Even worse, the push to use lethal removal to “manage” seals and sea lions, important and natural parts of the ecosystem, was linked to recovering orcas and salmon.  The Southern Resident Recovery Task Force even recommended supporting this bill despite opposition from WDC, the public, and many other groups involved in the Task Force process.

A Dangerous Precedent:

At a time when we’re facing numerous attacks on environmental and conservation laws, we need to uphold and protect the MMPA, not weaken this landmark law and the benefits it provides to marine mammals.  This bill sets a terrible precedent for undermining the very foundation of the MMPA.  Killing seals and sea lions won’t actually help salmon or orcas.  Salmon have declined for a number of reasons, many of them complicated and interconnected – a loss of habitat, altering rivers with dams and barriers, impacts from poor hatchery and harvest management, and contamination in watersheds.

Blaming seals and sea lions shifts the focus away from human accountability for the actions that have led to declining salmon runs, and diverts limited resources and time away from tackling things that will help salmon recover, like restoring habitat, reducing pollution, and removing dams.  It’s an empty promise for an “easy answer” that we can bring salmon back by killing something else that eats them. 

Additionally, the bill is poorly written and misinterprets information on declining salmon populations.  It extends permit periods from one to five years, increases by 10x the number of sea lions that can be killed each year – from about 100 to almost 1000 sea lions every year.  The bill ignores the other factors that can cause salmon to die – natural mortality, poaching, and predation by other species.  And in an unfortunate side effect, support at the federal level encourages “vigilante” killing of sea lions.  A recent spate of shootings in Puget Sound has led to 12 sea lions deaths in the last couple of months.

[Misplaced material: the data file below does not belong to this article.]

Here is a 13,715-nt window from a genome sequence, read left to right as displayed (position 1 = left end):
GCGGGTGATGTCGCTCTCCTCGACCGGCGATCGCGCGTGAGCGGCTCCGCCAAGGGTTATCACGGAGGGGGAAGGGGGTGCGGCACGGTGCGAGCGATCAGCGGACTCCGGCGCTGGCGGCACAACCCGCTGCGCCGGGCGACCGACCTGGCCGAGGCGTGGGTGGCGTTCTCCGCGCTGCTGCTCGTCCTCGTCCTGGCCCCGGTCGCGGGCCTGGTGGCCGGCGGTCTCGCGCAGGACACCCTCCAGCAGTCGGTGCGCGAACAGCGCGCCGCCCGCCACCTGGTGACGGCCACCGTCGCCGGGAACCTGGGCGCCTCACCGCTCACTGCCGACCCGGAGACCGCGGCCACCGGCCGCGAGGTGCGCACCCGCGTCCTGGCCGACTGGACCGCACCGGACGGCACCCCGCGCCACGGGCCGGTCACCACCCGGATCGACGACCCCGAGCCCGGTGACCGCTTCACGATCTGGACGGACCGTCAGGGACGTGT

What you can do:

The Southern Residents don’t need fewer seals and sea lions in their ecosystem for the orcas to survive – they need more salmon.  And we all (seals and sea lions included!) would benefit from more salmon.  We need to work together on restoring habitat, removing deadbeat dams, and addressing contamination in watersheds.  Scapegoating sea lions simply because it’s the easiest thing to do is ineffective, wrong, and won’t actually address the reason for salmon declines.

Unfortunately, similar legislation has already passed in the House of Representatives (H.R. 2083), so this bill is on its way to becoming law.  We encourage you to continue to reach out to your legislators to respectfully express your disappointment in this bill, and ask them to support funding for national programs that support salmon recovery through other measures, including the EPA’s Puget Sound Geographic Program, the National Estuary Program, and the Pacific Coastal Salmon Recovery Fund; and to support upholding the MMPA, Endangered Species Act, and other laws that protect orcas and salmon in the U.S.